Websites No Longer Allowed To Charge For Mugshot Removal In Florida
Gov. Rick Scott has signed into law Senate Bill 118, prohibiting websites that publish criminal mugshots from charging to remove the photos.
Sen. Greg Steube, R-Sarasota, said websites are charging high prices to take down mugshots even if the person pictured has had the conviction sealed, or expunged.
“What we did was pass the bill that if you legally had your record expunged you had to send a letter to the website company; they had so many days to comply,” he said. “If they didn’t comply it created a civil cause of action under the ‘Unfair and Deceptive Trade Practices Act’ and that individual could follow a lawsuit.”
Those websites will now have 10 days to remove the mugshots after receiving a request for removal or the business could face a civil penalty of $1,000 per day for noncompliance.
Steube said this could especially affect the lives of those who were charged with a crime as a juvenile and then later on in life apply for a job.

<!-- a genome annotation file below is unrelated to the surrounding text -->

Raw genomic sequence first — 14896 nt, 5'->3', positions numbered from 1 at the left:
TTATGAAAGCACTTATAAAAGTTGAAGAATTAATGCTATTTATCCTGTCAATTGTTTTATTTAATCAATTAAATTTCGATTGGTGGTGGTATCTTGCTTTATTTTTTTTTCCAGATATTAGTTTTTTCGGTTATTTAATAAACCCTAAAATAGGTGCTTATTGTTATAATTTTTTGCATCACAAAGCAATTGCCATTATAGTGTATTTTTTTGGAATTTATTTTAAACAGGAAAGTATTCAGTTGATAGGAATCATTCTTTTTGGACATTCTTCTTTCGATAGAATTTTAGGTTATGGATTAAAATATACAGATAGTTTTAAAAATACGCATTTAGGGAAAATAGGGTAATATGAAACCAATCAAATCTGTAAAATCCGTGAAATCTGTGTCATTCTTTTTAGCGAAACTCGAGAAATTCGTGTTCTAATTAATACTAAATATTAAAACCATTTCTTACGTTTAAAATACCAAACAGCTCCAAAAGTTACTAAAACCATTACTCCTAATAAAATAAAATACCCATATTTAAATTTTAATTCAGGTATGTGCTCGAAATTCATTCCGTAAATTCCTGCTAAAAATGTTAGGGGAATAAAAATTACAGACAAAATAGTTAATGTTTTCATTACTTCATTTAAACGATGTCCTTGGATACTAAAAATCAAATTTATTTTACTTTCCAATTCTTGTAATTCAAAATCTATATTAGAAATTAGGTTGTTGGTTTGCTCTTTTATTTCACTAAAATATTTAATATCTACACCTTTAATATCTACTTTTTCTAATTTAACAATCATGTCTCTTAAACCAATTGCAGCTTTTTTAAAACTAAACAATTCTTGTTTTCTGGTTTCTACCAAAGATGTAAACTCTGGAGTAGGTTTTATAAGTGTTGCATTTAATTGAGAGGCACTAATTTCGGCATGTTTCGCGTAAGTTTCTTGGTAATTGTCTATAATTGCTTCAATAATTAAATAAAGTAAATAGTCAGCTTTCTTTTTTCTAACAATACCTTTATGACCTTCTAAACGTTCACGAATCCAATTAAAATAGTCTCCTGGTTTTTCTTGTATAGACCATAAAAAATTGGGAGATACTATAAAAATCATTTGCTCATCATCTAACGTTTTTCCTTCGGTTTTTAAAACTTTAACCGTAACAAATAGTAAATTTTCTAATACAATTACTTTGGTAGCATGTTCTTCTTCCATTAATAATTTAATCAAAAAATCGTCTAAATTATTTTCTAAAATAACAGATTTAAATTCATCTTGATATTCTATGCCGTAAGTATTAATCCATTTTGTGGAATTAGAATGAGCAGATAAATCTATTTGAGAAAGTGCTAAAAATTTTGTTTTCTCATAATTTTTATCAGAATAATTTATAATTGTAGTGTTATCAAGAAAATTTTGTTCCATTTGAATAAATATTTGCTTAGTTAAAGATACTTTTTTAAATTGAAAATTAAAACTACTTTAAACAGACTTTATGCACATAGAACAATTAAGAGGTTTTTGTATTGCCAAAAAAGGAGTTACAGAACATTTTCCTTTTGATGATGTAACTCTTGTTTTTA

“(If they) didn’t list that they had had a criminal record because the record had been expunged for whatever reason and then (the potential employer) does a Google search and it pops up with their mugshot because of these privately-run mugshot companies,” Steube said.
Jacksonville Public Defender Charlie Cofer said his clients could take advantage of the new law after his office has represented them, but he doesn’t think it’s possible to erase all traces of arrests from the internet.
“Somebody goes on and clicks share and it goes on Facebook, then — like the big field of dominos — it’s out there,” Cofer said.
The bill also contained a section that would have sealed the records of millions of people who were arrested, but not convicted. That portion did not become law, according to Scott.
“The bill specifies that such provision is only effective if Senate Bill 450, or similar legislation, is adopted in the same legislative session and becomes law,” said Scott said in a letter to Secretary of State Kenneth Detzner.
SB450 dealt with public records laws and did not pass committee. It was linked to SB118 which stated the record sealing section would be effective if SB450 also passed.
“Well, there’s some disagreement legally on all of this, and we may just have to do a bill next year to clear it up,” Steube said.
This record sealing had drawn scrutiny from open government advocates including the First Amendment Foundation, which was urging Scott to veto the bill.
Photo used under Creative Commons.
Lindsey Kilbride can be reached at email@example.com, 904-358-6359 or on Twitter at@lindskilbride.
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